Summary: A short message on our need for Christ designed to follow the cantata, “Hark! The Angels Sing” by Dennis & Nan Allen (Brentwood Music).

December 22, 2002

37they found Him, and said* to Him, “Everyone is looking for You.”

Mark 1.37b (NASB)

A message to follow the cantata, “Hark! The Angels Sing”(1)

Once again we heard the Gospel story.

We have seen and heard it presented how…

 the angels delivered their carol,

 of a babe in a cradle;

 he would grow up for the cross,

 win the crown,

 and is coming again.

It is a marvelous story we want to hear over and again. We echo the songwriter’s thought, I love to tell the story, for those who know it best, seem hungering and thirsting to hear it like the rest. (2)

What makes the story so marvelous that we never get tired of hearing and thinking about it?


The story is full of joy, wonder and light as the angels descend on the Judean hillside to make the announcement to humble shepherds. A few weeks ago in a sermon I mused on how I wanted one of those “gazillion-watt” flashlights for the dark, spider places of my life. Wednesday night my dreams came true. I received a joyful gift…a million candle power spotlight for my very own!

But, even the brightest spotlight cannot compare with all the heavenly host come down, straight from the throne of God to announce the greatest news for man since the dawn of our sins – A Savior is born! The big fisherman Peter would later call it joy unspeakable, and full of glory! (3)


Jesus’ mother and father must certainly have been confused at times; raising a son like Jesus could not have been a boring experience. They first took Jesus to Jerusalem as a boy (4), and he stayed behind when they left. When they finally realized he was not in camp, they retraced their steps and caught up with him at the temple. The elders were sitting with their chins scraping the ground in amazement. Jesus was teaching the teachers, the religious elite of Israel. They’d never heard such wisdom, especially from a boy. Mary and Joseph were also amazed, worried and confused. Jesus seemed to treat it lightly; “Don’t you know I have to be about my Father’s business?”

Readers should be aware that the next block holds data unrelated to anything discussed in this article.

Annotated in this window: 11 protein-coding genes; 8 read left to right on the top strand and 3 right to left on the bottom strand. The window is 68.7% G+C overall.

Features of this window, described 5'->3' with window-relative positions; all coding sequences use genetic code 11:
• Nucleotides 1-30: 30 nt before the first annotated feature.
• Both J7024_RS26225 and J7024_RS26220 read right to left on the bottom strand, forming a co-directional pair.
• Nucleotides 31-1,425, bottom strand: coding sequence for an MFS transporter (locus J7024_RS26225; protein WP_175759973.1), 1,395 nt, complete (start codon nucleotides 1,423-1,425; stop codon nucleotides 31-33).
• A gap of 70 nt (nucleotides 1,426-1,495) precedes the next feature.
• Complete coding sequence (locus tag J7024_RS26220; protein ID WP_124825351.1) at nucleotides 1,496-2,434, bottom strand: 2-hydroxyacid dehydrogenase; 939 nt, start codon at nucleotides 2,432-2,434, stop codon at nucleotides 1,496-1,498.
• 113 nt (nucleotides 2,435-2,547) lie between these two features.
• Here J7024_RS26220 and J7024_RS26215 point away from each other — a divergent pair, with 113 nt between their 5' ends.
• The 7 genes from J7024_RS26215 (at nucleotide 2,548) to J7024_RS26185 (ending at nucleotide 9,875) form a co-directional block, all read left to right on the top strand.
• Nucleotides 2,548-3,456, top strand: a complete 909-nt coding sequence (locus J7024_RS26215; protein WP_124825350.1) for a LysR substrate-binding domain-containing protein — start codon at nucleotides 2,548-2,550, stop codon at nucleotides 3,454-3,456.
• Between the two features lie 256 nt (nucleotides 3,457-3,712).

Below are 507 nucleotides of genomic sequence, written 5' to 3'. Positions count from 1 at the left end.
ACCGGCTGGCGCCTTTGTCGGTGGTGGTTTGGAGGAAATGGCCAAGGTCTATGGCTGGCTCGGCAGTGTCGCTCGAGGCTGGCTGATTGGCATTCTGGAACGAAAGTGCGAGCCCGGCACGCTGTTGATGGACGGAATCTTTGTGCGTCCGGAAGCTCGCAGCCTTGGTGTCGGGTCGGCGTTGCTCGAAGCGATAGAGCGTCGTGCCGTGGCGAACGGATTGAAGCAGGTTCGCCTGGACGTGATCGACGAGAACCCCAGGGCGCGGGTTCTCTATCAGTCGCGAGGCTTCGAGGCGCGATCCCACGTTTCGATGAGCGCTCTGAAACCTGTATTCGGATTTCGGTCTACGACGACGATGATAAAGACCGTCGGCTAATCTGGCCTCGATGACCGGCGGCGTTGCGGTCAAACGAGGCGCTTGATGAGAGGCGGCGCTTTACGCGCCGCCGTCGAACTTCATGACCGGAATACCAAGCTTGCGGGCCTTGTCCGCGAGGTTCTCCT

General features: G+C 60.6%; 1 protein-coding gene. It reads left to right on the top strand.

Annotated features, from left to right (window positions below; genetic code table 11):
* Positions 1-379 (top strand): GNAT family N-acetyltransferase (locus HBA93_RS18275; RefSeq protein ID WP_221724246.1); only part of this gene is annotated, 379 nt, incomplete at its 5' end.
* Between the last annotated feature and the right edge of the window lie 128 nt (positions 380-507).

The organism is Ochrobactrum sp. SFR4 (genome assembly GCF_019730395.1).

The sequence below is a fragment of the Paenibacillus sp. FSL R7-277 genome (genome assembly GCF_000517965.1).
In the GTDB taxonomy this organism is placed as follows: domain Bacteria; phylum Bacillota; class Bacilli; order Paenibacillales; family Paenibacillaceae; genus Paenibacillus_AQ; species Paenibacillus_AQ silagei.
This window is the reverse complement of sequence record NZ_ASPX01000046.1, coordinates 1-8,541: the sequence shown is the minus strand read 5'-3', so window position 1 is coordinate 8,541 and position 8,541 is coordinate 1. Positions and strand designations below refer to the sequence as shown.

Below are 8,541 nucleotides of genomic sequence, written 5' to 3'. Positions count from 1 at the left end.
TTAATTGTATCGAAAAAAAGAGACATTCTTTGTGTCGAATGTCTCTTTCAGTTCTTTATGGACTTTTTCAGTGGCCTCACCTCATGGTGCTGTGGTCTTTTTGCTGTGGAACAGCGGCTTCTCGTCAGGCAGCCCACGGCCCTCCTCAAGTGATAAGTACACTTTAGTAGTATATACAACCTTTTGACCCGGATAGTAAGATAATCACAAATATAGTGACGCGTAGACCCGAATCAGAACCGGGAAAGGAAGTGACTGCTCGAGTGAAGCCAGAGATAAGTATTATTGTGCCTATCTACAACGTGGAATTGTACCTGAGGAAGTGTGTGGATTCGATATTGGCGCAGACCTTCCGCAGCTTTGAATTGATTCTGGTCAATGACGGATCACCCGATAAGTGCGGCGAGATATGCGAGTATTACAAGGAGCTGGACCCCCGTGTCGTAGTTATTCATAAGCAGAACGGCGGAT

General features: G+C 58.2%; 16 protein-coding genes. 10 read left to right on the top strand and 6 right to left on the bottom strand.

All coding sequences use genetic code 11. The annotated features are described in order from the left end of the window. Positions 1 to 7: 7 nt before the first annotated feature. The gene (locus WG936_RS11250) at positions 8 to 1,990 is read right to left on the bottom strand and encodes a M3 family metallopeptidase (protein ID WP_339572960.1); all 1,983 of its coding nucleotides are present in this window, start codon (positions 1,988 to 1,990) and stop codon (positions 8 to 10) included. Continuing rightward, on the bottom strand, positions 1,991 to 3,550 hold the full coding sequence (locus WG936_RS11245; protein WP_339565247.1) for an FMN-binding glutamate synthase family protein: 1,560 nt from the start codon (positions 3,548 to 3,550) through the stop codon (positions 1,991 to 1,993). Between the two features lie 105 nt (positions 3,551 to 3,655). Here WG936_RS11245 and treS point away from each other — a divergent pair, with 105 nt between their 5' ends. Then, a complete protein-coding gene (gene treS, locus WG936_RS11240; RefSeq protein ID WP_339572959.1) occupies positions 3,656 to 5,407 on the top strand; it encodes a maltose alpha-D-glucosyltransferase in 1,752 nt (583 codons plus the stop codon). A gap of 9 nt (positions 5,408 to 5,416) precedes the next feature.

We would be tempted to say that Jesus confused them. However, it is more accurate to say they were confused. It is also more in line with Scripture; For God is not the author of confusion, but of peace, as in all churches of the saints.

Trace the life of Jesus backward from the temple incident about 10 years. See Jesus as a two-year-old, toddling around the carpenter’s shop. Watch as he nears the bench where Joseph is putting together a chair -- one of eight for a large order from a rich merchant. Inquisitively, Jesus begins to pick up one of Joseph’s sharp woodcarving knives. Jesus, son, No! Don’t touch those...they will hurt you. Can you see the face of Jesus as he looks at his father, looks back at the knife, smiles ever so demonically and sticks his tongue at Joseph? Can you see the Christ child stomping his feet and saying NO! Of course you cannot.

Even though Jesus was a two-year-old at one point, he never acted like one. Certainly he had to learn language and to like green beans; he had diaper issues too. Jesus did not however, have sin or seed of rebellion.

Therein is the root of the confusion for Mary, Joseph, and the rest of us humans; Mary and Joseph, like you and me, expect two-year-olds and twelve-year-olds (and fifty-year-olds) to be rebellious, selfish and self-absorbed. Jesus never did that. The confusion was (and is) ours. We expect things to go wrong, to see hatred, envy, planes fly into Trade Centers and Pentagons. That is the nature of a fallen world. When we see Jesus -- love, joy, peace, gentleness, goodness -- it confuses us. That is why Paul urged us to think on things above (Philippians 4:8).

As a believer, you attempt to follow Christ and be His disciple. Remember, the world will not understand. They will be as confused as Mary and Joseph and the temple elders. But the confusion is theirs -- be about your Father’s business anyway!


When the boy grew up things began to happen. The entire world wanted to come near this miracle worker. They were all (as our text declares) seeking him. The word is æçôÝù in Greek. Now, the word itself can be used in the good or bad sense.(5)

Some followed Jesus to serve Him; some to kill Him. There is, incidentally, no middle ground here. All people are seeking, looking for that something in life that gives their life meaning.

Why is that? Two reasons,

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